In an unexpected turn of events, Tattered Cover, the 53-year-old Denver bookstore chain known for its fierce advocacy of First Amendment rights, has been sold to Barnes & Noble. Through a subsidiary, B&N and its owner, Elliott Investment Management, will buy the Denver chain of four stores for $1.83 million. Tattered Cover will keep its name and branding, and B&N anticipates that it will retain a majority of the 70 people currently employed at the four locations.

The sale to TC Acquisition Co. LLC, an affiliate of Barnes & Noble Inc., is expected to close by July 31, pending bankruptcy court approval, according to the Denver Post. The owners of Tattered Cover, an investment group named Bended Page, filed for Chapter 11 bankruptcy in late 2023.

“This creates the nation's first true hybrid bookstore, a bold and sustainable response to a marketplace that is dramatically different from when Joyce Meskis operated Tattered Cover for so many decades,” Brad Dempsey, interim CEO of Tattered Cover, said in a statement. Dempsey became interim CEO in July 2023, replacing CFO Margie Keenan, who had served as interim CEO since store co-owner Kwame Spearman resigned from the position in April 2023 following an unsuccessful run for the Denver mayoralty.

The move to retain Tattered Cover’s branding, while operating under B&N’s umbrella, echoes moves B&N CEO James Daunt has implemented in the U.K. There, the company has acquired several independent bookstore brands and continues to operate them under their previous names, including Blackwell’s, Hatchards, Foyles, and Hodges Figgis, among others. Starting in 2014, Waterstones Books—also under Daunt’s leadership—opened a number of stores with names that sounded similar to those used by some English indie bookstores, but were actually run by Waterstones. These include Harpenden Books in Hertfordshire and Southwold Books in Suffolk.

In an interview with PW, Daunt did not shy away from the U.K. comparisons when discussing the pending purchase of Tattered Cover. Bookselling can be “an unforgiving business” in both the U.S. and U.K., Daunt said, adding that if he can keep an independent store alive, he will. Calling himself a “vocational bookseller,” Daunt said that a focus on keeping “great stores open” is imperative for the book business. “I would much, much rather there be hundreds of mid-sized independent booksellers,” he said, “but if one gets in trouble it is our responsibility to support it.”

Daunt invoked the turnaround at Blackwell's when asked what he has planned for Tattered Cover. At Blackwell's, Daunt upgraded the IT systems and recapitalized the store to get it on its feet; sales at the store have grown “dramatically” since the takeover, Daunt said. In looking for possible acquisitions, Daunt’s criteria includes a store’s heritage and the quality of the bookselling team—something that Tattered Cover comfortably meets, he said. While it is too early to make any final decisions, Daunt said, it is likely that Tattered Cover will keep some of its own, longstanding elements while adding some B&N programs. And again referring to the U.K. experience, Daunt said, "store teams run their stores to their own idiosyncrasies while benefiting from the support structures of the wider business, notably in IT and logistics."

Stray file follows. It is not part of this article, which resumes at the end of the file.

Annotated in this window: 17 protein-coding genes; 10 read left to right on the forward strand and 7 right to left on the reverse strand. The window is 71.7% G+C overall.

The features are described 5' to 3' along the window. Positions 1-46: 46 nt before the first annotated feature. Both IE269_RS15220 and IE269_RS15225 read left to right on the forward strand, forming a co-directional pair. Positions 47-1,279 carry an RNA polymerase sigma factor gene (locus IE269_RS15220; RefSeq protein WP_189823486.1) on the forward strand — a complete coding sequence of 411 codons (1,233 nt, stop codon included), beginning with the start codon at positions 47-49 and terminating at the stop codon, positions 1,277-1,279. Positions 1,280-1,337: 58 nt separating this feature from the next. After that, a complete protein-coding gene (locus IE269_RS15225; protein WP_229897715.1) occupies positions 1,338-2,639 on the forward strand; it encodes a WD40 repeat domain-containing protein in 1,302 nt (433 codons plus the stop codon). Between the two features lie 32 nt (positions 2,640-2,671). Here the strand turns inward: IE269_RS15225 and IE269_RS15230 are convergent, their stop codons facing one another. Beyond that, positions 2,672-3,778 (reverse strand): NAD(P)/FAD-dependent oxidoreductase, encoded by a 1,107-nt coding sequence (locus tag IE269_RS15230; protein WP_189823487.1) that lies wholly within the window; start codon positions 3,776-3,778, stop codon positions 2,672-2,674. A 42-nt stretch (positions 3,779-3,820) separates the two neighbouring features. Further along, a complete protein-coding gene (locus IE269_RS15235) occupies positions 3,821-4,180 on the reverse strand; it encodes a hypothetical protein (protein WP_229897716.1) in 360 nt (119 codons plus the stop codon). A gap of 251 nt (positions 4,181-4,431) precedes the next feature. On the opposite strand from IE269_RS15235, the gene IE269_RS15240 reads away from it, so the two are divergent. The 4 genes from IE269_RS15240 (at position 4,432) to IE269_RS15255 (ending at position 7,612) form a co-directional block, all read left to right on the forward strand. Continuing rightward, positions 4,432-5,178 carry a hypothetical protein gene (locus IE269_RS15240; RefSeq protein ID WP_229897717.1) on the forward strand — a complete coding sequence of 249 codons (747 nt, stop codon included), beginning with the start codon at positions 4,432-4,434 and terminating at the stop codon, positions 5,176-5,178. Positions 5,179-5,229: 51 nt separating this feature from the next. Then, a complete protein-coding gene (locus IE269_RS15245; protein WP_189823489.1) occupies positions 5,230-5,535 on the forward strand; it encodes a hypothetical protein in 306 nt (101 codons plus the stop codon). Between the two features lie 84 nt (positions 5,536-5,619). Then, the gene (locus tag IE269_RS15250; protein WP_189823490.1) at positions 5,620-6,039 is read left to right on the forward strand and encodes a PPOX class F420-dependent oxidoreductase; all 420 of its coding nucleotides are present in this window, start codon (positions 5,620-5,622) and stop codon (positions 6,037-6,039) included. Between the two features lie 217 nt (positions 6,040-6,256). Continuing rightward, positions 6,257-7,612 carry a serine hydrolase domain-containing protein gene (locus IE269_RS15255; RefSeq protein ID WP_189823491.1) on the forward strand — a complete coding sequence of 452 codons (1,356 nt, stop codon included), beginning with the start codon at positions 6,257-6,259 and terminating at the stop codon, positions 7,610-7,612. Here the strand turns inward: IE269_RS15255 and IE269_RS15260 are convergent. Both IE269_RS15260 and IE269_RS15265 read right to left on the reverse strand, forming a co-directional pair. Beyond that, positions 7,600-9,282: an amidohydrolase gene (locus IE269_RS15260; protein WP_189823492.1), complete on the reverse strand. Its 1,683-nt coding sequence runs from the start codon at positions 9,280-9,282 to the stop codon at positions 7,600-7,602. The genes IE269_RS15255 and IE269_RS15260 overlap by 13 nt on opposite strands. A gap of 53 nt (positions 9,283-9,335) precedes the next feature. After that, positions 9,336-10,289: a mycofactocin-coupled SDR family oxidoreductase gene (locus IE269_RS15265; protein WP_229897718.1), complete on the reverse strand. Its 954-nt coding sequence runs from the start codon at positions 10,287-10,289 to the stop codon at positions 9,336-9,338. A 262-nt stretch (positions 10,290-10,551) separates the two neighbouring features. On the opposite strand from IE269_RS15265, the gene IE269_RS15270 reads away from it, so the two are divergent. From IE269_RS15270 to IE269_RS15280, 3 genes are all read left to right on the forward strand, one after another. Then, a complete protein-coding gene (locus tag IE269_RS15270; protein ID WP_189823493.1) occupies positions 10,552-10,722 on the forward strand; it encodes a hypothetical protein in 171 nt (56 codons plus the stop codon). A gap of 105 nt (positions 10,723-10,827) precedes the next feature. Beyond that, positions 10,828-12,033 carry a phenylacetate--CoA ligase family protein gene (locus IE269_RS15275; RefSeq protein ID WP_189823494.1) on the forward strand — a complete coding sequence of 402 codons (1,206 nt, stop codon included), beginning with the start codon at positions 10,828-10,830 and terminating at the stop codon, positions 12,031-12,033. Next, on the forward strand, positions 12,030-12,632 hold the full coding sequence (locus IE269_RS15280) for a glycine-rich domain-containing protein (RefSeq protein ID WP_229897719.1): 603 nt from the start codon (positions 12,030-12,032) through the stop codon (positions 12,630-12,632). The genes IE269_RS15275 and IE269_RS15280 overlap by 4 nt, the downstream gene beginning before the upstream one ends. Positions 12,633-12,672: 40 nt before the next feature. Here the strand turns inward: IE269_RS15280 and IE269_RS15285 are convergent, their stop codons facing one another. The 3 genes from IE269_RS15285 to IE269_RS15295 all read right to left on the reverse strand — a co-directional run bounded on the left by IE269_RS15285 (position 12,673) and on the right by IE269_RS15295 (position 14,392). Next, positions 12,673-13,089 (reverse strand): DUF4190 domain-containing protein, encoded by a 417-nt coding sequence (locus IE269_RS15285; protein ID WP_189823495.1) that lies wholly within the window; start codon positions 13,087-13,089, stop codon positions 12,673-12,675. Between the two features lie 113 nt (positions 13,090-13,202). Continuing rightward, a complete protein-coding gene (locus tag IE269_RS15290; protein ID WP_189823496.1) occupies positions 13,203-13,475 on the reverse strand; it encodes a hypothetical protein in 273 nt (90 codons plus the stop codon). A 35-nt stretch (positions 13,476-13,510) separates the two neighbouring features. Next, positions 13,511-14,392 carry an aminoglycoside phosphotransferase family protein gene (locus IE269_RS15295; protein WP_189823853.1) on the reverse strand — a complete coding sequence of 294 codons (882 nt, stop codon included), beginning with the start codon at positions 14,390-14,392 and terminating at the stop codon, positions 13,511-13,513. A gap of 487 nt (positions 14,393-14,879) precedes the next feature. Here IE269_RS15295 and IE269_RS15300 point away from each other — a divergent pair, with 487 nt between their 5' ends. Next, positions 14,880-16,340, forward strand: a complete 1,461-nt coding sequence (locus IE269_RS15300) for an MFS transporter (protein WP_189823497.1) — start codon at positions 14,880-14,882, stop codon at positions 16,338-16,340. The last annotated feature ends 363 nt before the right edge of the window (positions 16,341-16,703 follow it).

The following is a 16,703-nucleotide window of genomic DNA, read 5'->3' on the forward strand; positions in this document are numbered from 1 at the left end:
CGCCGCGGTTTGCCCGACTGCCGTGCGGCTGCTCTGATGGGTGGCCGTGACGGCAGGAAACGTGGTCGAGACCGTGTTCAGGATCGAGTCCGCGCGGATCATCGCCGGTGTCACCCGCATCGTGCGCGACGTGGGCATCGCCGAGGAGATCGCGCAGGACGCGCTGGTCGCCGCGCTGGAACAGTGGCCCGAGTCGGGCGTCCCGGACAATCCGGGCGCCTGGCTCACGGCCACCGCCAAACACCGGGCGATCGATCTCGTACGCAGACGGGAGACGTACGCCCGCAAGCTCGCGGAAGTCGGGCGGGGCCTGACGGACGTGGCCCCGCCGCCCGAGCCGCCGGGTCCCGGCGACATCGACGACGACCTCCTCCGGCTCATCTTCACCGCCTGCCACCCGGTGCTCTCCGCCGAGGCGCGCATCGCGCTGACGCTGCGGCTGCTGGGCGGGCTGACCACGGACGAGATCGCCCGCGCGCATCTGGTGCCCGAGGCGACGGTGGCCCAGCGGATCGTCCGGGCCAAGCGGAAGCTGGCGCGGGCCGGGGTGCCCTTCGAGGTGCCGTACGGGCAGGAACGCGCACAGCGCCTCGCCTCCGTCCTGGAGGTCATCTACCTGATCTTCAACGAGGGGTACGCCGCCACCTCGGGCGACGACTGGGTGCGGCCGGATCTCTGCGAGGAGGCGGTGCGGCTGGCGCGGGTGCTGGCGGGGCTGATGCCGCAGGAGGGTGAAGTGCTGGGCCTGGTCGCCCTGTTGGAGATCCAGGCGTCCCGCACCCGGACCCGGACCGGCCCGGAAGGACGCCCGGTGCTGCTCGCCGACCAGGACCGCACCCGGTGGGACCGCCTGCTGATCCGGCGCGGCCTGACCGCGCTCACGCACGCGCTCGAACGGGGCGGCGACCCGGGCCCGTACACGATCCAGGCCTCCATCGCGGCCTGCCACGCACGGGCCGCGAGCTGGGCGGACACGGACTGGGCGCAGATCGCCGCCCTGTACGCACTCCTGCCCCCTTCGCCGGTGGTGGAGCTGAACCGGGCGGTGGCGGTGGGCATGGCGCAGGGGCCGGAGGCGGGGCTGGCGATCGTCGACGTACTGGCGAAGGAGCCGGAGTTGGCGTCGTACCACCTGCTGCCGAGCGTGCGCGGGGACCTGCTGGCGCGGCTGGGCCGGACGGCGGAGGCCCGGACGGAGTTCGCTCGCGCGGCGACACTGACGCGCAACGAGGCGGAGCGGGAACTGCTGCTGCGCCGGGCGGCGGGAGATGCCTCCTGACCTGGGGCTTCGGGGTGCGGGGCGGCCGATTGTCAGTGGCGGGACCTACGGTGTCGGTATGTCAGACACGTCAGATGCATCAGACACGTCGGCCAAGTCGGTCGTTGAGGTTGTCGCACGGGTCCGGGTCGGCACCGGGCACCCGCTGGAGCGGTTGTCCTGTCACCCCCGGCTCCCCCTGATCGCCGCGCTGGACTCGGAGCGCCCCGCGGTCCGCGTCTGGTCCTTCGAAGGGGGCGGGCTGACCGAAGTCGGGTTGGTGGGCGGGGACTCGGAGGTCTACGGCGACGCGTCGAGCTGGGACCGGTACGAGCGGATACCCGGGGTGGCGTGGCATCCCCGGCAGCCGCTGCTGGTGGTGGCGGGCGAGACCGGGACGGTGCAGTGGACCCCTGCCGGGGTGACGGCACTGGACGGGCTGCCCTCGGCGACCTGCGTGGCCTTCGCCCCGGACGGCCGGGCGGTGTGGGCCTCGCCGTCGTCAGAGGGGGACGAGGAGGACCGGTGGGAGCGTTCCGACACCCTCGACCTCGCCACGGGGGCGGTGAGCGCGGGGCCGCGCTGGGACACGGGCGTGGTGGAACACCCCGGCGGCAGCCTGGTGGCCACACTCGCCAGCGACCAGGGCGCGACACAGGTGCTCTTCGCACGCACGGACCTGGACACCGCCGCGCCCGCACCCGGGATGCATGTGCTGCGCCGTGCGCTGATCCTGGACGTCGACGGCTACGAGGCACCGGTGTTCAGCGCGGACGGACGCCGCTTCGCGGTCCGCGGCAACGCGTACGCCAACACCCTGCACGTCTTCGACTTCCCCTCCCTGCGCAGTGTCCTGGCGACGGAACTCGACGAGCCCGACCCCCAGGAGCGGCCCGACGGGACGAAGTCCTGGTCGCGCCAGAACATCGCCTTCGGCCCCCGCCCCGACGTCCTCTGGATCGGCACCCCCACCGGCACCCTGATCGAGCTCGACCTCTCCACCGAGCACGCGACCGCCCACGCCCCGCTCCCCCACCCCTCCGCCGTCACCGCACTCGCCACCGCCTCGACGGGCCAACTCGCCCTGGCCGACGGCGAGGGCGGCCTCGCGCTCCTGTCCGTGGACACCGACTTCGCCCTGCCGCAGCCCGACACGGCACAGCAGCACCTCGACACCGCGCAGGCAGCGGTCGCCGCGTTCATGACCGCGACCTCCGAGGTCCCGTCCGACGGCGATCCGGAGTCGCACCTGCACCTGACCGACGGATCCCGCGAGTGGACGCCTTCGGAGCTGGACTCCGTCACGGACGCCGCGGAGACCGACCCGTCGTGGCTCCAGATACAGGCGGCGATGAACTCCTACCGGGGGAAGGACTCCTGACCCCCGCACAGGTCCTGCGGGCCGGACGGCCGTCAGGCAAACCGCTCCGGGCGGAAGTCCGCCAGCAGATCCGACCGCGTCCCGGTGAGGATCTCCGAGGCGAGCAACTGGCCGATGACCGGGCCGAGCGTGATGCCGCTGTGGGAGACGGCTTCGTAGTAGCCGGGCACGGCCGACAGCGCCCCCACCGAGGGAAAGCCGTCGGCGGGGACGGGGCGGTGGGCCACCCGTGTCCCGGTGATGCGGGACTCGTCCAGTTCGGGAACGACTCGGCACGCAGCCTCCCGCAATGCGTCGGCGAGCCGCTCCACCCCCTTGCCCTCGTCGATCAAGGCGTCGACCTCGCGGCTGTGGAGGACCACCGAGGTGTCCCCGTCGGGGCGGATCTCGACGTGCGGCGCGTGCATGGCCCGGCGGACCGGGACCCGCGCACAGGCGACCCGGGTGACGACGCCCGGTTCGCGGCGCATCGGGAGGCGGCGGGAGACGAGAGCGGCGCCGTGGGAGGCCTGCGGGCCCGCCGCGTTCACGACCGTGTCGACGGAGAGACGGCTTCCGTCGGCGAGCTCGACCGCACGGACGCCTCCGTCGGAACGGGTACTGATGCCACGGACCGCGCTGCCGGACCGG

Tattered Cover is among the country’s most storied independent bookstores, and came to national prominence under the leadership of the late First Amendment rights advocate Joyce Meskis, who bought the store in 1974 and died in December 2022 after a long, influential career in independent bookselling. In the 2000s, Meskis won a long fight to quash a police search warrant for the book purchase records of a customer who was a suspected drug dealer, resulting in a unanimous decision from the Colorado Supreme Court. “People still come up to me and say thanks,” about her efforts to support the freedom to read, Meskis told PW in 2015.

In 2017, Meskis sold a controlling interest in the store to industry veteran Len Vlahos and his wife Kristen Gilligan. Bended Page, cofounded by Denver natives David Back and Spearman, bought the company in 2020. They subsequently put the store up for sale in March 2022.

Tattered Cover's 2022 financial results show that, excluding federal Covid stimulus funds, the bookstore's net loss was $577,000, with revenues totaling $10.6 million and costs at $11.2 million. A January court filing said that the company had $3.1 million in outstanding debt to creditors in unsecured claims, according to the Denver Business Post. This included some $820,000 in secured claims owed to five lenders, including $300,000 owed to its board of directors.

In all, a total of nine parties express interest in buying the company, and al signed nondisclosure agreements. Barnes & Noble’s winning offer—which was the only one that pledged to keep all four stores open—was one of three submitted by a deadline for offers, with one bid coming from Spearman and a partner and the other from a third party. A planned auction scheduled for June 11 was ultimately canceled.

The purchase will cover the $1.6 million in secured claims that Tattered Cover now says it owes, and Barnes & Noble will pay $50,000 in back rent while extending the leases on the store’s sites. The lease on the store’s main location, at East Colfax Avenue in Denver, will be extended through 2038, and the lease on the store in the Aspen Grove shopping center in Littleton would run through 2030, according to a spokesman for Bended Page.

Spearman told the Denver Post that was “optimistic” about the purchase and the continuation of Tattered Cover, noting that he believes that B&N will do everything it can to "preserve the memory of a great institution.”